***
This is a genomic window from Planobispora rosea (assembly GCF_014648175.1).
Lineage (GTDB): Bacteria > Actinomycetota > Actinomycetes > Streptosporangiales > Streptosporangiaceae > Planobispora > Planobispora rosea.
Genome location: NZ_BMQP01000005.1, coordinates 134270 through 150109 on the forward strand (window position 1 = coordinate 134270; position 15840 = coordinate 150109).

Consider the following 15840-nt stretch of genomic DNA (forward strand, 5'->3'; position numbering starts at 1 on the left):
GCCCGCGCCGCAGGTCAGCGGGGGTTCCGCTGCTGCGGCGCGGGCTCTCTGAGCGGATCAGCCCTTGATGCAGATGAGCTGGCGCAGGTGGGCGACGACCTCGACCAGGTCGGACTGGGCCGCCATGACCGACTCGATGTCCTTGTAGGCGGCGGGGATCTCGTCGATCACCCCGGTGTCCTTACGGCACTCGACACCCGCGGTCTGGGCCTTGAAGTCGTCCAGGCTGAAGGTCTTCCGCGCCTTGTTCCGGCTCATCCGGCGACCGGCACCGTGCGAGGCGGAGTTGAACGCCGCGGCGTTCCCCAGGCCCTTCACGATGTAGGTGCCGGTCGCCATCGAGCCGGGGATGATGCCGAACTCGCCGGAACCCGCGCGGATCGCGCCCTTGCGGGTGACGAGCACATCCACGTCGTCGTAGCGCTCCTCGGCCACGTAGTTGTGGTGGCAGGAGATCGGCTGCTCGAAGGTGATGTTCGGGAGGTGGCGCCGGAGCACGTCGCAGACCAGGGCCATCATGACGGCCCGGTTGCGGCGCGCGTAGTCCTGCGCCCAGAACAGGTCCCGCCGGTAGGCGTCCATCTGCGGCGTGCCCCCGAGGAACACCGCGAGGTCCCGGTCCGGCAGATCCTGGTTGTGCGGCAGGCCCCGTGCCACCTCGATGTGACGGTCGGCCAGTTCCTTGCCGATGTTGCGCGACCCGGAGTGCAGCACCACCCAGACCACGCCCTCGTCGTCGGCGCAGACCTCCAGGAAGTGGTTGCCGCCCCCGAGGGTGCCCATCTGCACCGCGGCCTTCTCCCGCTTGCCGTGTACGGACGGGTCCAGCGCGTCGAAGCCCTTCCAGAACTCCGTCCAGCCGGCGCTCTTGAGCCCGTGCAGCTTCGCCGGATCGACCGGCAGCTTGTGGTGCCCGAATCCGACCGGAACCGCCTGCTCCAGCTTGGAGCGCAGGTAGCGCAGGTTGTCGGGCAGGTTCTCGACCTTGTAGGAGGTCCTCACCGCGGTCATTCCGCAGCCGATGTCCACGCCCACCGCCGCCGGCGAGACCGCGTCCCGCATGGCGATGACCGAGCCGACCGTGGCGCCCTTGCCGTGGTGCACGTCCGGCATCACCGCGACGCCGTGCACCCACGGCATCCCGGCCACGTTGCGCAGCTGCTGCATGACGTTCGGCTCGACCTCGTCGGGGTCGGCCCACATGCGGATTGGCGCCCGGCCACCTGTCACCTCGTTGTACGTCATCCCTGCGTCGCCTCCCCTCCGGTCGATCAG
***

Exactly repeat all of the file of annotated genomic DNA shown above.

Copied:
This is a genomic window from Planobispora rosea (assembly GCF_014648175.1).
Lineage (GTDB): Bacteria > Actinomycetota > Actinomycetes > Streptosporangiales > Streptosporangiaceae > Planobispora > Planobispora rosea.
Genome location: NZ_BMQP01000005.1, coordinates 134270 through 150109 on the forward strand (window position 1 = coordinate 134270; position 15840 = coordinate 150109).

Consider the following 15840-nt stretch of genomic DNA (forward strand, 5'->3'; position numbering starts at 1 on the left):
GCCCGCGCCGCAGGTCAGCGGGGGTTCCGCTGCTGCGGCGCGGGCTCTCTGAGCGGATCAGCCCTTGATGCAGATGAGCTGGCGCAGGTGGGCGACGACCTCGACCAGGTCGGACTGGGCCGCCATGACCGACTCGATGTCCTTGTAGGCGGCGGGGATCTCGTCGATCACCCCGGTGTCCTTACGGCACTCGACACCCGCGGTCTGGGCCTTGAAGTCGTCCAGGCTGAAGGTCTTCCGCGCCTTGTTCCGGCTCATCCGGCGACCGGCACCGTGCGAGGCGGAGTTGAACGCCGCGGCGTTCCCCAGGCCCTTCACGATGTAGGTGCCGGTCGCCATCGAGCCGGGGATGATGCCGAACTCGCCGGAACCCGCGCGGATCGCGCCCTTGCGGGTGACGAGCACATCCACGTCGTCGTAGCGCTCCTCGGCCACGTAGTTGTGGTGGCAGGAGATCGGCTGCTCGAAGGTGATGTTCGGGAGGTGGCGCCGGAGCACGTCGCAGACCAGGGCCATCATGACGGCCCGGTTGCGGCGCGCGTAGTCCTGCGCCCAGAACAGGTCCCGCCGGTAGGCGTCCATCTGCGGCGTGCCCCCGAGGAACACCGCGAGGTCCCGGTCCGGCAGATCCTGGTTGTGCGGCAGGCCCCGTGCCACCTCGATGTGACGGTCGGCCAGTTCCTTGCCGATGTTGCGCGACCCGGAGTGCAGCACCACCCAGACCACGCCCTCGTCGTCGGCGCAGACCTCCAGGAAGTGGTTGCCGCCCCCGAGGGTGCCCATCTGCACCGCGGCCTTCTCCCGCTTGCCGTGTACGGACGGGTCCAGCGCGTCGAAGCCCTTCCAGAACTCCGTCCAGCCGGCGCTCTTGAGCCCGTGCAGCTTCGCCGGATCGACCGGCAGCTTGTGGTGCCCGAATCCGACCGGAACCGCCTGCTCCAGCTTGGAGCGCAGGTAGCGCAGGTTGTCGGGCAGGTTCTCGACCTTGTAGGAGGTCCTCACCGCGGTCATTCCGCAGCCGATGTCCACGCCCACCGCCGCCGGCGAGACCGCGTCCCGCATGGCGATGACCGAGCCGACCGTGGCGCCCTTGCCGTGGTGCACGTCCGGCATCACCGCGACGCCGTGCACCCACGGCATCCCGGCCACGTTGCGCAGCTGCTGCATGACGTTCGGCTCGACCTCGTCGGGGTCGGCCCACATGCGGATTGGCGCCCGGCCACCTGTCACCTCGTTGTACGTCATCCCTGCGTCGCCTCCCCTCCGGTCGATCAG